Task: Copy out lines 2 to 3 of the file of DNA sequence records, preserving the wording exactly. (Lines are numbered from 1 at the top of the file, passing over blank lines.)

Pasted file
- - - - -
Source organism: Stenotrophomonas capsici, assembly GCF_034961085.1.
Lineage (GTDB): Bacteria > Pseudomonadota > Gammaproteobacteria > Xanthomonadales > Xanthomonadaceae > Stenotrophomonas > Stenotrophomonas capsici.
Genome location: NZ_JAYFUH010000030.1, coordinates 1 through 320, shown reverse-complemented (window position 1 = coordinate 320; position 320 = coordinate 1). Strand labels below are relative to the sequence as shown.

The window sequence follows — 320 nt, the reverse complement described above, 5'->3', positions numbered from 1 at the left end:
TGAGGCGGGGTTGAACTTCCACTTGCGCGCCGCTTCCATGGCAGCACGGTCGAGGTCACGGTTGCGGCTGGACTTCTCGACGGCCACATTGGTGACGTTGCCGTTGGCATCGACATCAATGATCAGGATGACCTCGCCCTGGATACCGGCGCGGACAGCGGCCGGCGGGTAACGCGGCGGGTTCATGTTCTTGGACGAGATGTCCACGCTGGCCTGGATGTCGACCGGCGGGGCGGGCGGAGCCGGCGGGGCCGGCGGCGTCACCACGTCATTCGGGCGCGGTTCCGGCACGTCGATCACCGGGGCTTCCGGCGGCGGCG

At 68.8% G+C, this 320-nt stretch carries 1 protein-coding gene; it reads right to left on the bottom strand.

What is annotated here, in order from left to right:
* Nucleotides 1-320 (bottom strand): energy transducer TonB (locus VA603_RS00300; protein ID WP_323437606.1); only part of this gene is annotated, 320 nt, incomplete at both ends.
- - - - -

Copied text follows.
Lineage (GTDB): Bacteria > Pseudomonadota > Gammaproteobacteria > Xanthomonadales > Xanthomonadaceae > Stenotrophomonas > Stenotrophomonas capsici.
Genome location: NZ_JAYFUH010000030.1, coordinates 1 through 320, shown reverse-complemented (window position 1 = coordinate 320; position 320 = coordinate 1). Strand labels below are relative to the sequence as shown.